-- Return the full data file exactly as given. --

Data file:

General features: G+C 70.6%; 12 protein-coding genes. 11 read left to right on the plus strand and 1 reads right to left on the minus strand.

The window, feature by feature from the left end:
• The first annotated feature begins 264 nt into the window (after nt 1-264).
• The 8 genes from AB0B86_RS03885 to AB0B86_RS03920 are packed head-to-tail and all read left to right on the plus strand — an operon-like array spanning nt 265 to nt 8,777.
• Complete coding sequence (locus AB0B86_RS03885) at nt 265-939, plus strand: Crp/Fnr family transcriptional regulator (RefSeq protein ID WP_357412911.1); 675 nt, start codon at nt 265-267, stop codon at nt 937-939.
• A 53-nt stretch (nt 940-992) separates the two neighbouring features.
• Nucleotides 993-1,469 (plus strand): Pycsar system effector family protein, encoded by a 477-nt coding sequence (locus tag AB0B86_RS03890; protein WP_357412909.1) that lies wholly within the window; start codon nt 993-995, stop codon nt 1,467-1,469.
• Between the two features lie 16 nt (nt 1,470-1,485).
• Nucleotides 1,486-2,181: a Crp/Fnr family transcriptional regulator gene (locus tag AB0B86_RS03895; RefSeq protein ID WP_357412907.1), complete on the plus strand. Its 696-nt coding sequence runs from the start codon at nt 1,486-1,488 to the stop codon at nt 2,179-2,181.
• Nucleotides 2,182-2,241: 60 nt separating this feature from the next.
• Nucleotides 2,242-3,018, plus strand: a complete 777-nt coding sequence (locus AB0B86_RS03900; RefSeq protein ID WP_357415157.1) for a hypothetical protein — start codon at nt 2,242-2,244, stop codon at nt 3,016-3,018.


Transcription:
General features: G+C 70.6%; 12 protein-coding genes. 11 read left to right on the plus strand and 1 reads right to left on the minus strand.

The window, feature by feature from the left end:
• The first annotated feature begins 264 nt into the window (after nt 1-264).
• The 8 genes from AB0B86_RS03885 to AB0B86_RS03920 are packed head-to-tail and all read left to right on the plus strand — an operon-like array spanning nt 265 to nt 8,777.
• Complete coding sequence (locus AB0B86_RS03885) at nt 265-939, plus strand: Crp/Fnr family transcriptional regulator (RefSeq protein ID WP_357412911.1); 675 nt, start codon at nt 265-267, stop codon at nt 937-939.
• A 53-nt stretch (nt 940-992) separates the two neighbouring features.
• Nucleotides 993-1,469 (plus strand): Pycsar system effector family protein, encoded by a 477-nt coding sequence (locus tag AB0B86_RS03890; protein WP_357412909.1) that lies wholly within the window; start codon nt 993-995, stop codon nt 1,467-1,469.
• Between the two features lie 16 nt (nt 1,470-1,485).
• Nucleotides 1,486-2,181: a Crp/Fnr family transcriptional regulator gene (locus tag AB0B86_RS03895; RefSeq protein ID WP_357412907.1), complete on the plus strand. Its 696-nt coding sequence runs from the start codon at nt 1,486-1,488 to the stop codon at nt 2,179-2,181.
• Nucleotides 2,182-2,241: 60 nt separating this feature from the next.
• Nucleotides 2,242-3,018, plus strand: a complete 777-nt coding sequence (locus AB0B86_RS03900; RefSeq protein ID WP_357415157.1) for a hypothetical protein — start codon at nt 2,242-2,244, stop codon at nt 3,016-3,018.